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Bouncing Selected Tracks to One Track

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I'm sure this has been answered here but if so, I can't find it...  Say I want to bounce two audio tracks, with their automation and fx, to a third track.  If I use "Tracks" mode in the Bounce Tracks dialog, then the result is two additional tracks.  If I use "Entire Mix" mode with the selected tracks, then ALL un-muted tracks get bounced down to one track UNLESS I also designate the selected tracks as "Solo".   I must be doing something wrong.  There must be a way to bounce  just the selected tracks to a single track without having to "solo" the selected tracks first.  Thanks in advance for setting me straight.

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The best way I know to do this is route both tracks to an aux track, arm the aux track and then record the aux track with the two tracks feeding it. This is a real-time process.

You could also route the two tracks to a bus and then export the bus audio and then drag that rendered bus audio back into your project. I don't know of any direct way to "Mix" two tracks in the bounce to track method.

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Don't complicate your life.

Mute all tracks except the tracks you want to mix together.

Choose Bounce to track.

Get the normal procedure checking mono without touching anything else. Check OK and Cakewalk create  automatically a new track.

After that remember to delete or archive the original tracks you wanted to mix together

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Do you first Select the tracks you want to bounce together?
Still, that's pretty much like soloing them.

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I've run into this before. As Reginald mentioned, I ended up doing it that way. I create an Insert/Stereo Bus track, then select that track for output in the Console view. Then I bounce, selecting Buses as the Source Category. This is handy for another reason -- you can do additional tweaks to the combined  audio tracks from this bus track, which will end up in the bounced track.

 

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I tend to not want to paint myself in a corner by committing to any "mix" of instruments that I cannot undo.  I cannot think of why I would bounce 2 tracks to 1 in  multi track audio since I stopped using my 8 Track :) .  

I combine guitar tracks all the time but I simply use a Sub mix bus. 

This way I can apply things like global effects to the Guitar bus. 

 I find this works best for me as I often will return to the tracks and tweek EQ , volume or compression of just one of the guitar parts. The more options I have during final mixdown the better. And I love having instrument sub busses. So easy to listen to a mix in my truck on the highway and go " I need to turn up the guitars a hair and just bump that buss up. If it's a guitar solo or fill,  then you return to that track and bump it up  but leave the sub bus alone.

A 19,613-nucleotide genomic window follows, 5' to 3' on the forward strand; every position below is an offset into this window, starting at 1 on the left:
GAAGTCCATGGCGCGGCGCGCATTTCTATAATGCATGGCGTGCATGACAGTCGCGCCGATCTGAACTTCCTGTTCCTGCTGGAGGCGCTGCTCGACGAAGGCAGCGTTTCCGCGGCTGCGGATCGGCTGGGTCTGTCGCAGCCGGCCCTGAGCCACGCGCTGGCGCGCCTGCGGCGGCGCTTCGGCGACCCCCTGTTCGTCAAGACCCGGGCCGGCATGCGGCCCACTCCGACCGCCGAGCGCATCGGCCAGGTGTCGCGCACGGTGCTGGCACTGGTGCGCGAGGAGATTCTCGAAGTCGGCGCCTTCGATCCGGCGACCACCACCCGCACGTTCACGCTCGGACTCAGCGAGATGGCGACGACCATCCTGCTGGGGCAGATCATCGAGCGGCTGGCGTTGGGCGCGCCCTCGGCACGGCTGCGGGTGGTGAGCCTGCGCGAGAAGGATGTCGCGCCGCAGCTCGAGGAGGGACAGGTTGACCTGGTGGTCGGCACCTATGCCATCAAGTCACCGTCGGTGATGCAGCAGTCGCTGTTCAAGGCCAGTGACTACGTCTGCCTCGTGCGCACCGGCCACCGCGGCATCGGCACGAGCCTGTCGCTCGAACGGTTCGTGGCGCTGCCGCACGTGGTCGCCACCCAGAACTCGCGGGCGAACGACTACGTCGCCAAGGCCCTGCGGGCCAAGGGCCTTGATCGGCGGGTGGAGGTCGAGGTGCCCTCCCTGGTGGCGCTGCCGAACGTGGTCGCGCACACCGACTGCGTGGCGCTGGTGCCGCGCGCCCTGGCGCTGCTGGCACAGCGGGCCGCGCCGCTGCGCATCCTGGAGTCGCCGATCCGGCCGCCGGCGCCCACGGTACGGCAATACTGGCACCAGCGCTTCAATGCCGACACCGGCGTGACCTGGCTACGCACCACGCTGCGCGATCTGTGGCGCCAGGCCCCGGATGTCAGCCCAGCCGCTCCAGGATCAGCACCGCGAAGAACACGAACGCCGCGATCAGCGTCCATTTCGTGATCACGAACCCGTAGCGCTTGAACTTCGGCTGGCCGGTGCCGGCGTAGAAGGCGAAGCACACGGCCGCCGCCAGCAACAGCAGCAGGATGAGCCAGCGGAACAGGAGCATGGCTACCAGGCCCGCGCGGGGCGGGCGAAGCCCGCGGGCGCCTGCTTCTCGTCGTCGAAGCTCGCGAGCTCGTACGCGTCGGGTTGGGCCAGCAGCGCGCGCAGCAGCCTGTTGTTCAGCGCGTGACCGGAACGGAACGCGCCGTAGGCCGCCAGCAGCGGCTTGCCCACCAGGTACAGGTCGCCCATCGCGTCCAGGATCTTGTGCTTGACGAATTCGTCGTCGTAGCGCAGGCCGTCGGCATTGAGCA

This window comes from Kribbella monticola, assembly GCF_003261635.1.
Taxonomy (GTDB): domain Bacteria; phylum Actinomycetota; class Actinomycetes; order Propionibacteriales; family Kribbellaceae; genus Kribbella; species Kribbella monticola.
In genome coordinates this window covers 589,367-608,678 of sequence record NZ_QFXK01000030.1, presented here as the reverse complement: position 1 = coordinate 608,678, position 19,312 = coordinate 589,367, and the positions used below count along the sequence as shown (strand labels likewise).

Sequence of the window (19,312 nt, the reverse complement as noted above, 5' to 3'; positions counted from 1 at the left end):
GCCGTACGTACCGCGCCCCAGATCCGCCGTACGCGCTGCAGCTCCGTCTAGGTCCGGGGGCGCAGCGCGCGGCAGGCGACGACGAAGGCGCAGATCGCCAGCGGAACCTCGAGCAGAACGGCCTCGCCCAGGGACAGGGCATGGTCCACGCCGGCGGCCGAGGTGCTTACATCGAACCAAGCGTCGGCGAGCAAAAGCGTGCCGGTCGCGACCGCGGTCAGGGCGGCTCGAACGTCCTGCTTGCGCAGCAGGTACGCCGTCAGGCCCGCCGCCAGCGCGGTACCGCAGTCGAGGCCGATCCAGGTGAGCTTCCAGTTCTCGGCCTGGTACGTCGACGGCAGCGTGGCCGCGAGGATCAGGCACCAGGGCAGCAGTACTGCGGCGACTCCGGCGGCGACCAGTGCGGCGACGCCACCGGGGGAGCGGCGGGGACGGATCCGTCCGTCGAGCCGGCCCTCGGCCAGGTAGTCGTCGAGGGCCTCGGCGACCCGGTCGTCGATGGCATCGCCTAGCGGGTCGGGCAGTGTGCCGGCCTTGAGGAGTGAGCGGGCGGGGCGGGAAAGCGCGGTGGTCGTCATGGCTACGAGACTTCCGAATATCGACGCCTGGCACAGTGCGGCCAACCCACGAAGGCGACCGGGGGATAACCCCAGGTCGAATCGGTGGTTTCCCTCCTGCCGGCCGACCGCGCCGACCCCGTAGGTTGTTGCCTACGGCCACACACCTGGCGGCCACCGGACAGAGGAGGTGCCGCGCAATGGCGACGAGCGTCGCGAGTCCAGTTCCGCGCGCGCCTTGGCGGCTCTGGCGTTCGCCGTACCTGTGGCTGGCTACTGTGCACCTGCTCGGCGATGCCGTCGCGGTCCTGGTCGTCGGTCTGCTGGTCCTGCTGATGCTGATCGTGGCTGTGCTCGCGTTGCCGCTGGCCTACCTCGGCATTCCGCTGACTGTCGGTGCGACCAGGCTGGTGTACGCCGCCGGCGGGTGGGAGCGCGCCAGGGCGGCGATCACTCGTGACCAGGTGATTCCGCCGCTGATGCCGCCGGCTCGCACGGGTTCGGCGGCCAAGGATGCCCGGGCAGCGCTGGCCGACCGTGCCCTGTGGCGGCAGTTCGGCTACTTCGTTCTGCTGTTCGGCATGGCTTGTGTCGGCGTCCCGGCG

I can think of dozens of ways to accomplish this goal without bouncing the audio.  I guess that's OK as long as the originals are still available in the audio folder.  

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3 hours ago, lapasoa said:

Don't complicate your life.

Mute all tracks except the tracks you want to mix together.

Choose Bounce to track.

Get the normal procedure checking mono without touching anything else. Check OK and Cakewalk create  automatically a new track.

After that remember to delete or archive the original tracks you wanted to mix together

Exactly. It has never even popped in my mind to think any further: Select the tracks and bounce to track. Ten seconds and done.

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14 hours ago, John Vere said:

I tend to not want to paint myself in a corner by committing to any "mix" of instruments that I cannot undo.  I cannot think of why I would bounce 2 tracks to 1 in  multi track audio since I stopped using my 8 Track :) .  

I combine guitar tracks all the time but I simply use a Sub mix bus. 

This way I can apply things like global effects to the Guitar bus. 

 I find this works best for me as I often will return to the tracks and tweek EQ , volume or compression of just one of the guitar parts. The more options I have during final mixdown the better. And I love having instrument sub busses. So easy to listen to a mix in my truck on the highway and go " I need to turn up the guitars a hair and just bump that buss up. If it's a guitar solo or fill,  then you return to that track and bump it up  but leave the sub bus alone. 

I can think of dozens of ways to accomplish this goal without bouncing the audio.  I guess that's OK as long as the originals are still available in the audio folder.  

I guess it's because I'm still tied to my old 8-Track workflow, but I quite often go for destructive editing as for me tidying up as I go along makes life easier for me - i.e. a lower track count is easier to manage.

If I really need to keep the originals, I'll just archive the original tracks and hide them... but I rarely go back to them.

I do use instrument sub-buses though... in fact, in more complicated projects I may have several. For example, I might have a single lead vocal track, but have it send to 2 or 3 different buses that in turn are sent to a main vocal bus (e.g. a  Vocal Verse Bus and Vocal Chorus Bus... both of them go to the Vocals bus ).  I'll use automation to control the bus send to the sub-buses at the appropriate parts of the song.  For the most part though, I can get away with going direct to a single lead vocal bus.

All I'm really doing here is using the sub-buses as different effects racks. But having my vocal in the one track for me makes things easier to see visually.

The other reason why I do this is because I tend to use the track Pro Channel/FX bin for sound design, and put any mixing EQ / FX  in the buses. 

Back in the old days, I'd have recorded the track with some compression & EQ (and obviously any analog magic) already on there. So using the track PC/FX is getting my track to sound how I would have recorded it if I hadn't gone DI into my audio interface.

This keeps it separate from the mixing phase, where I'll go to the buses to add any EQ or FX needed to get my "in the mix" sound.

At final mix-down I pretty much stick to riding the "main" bus faders, which I try to limit to around 8 so I can record my automation rides with my MCU.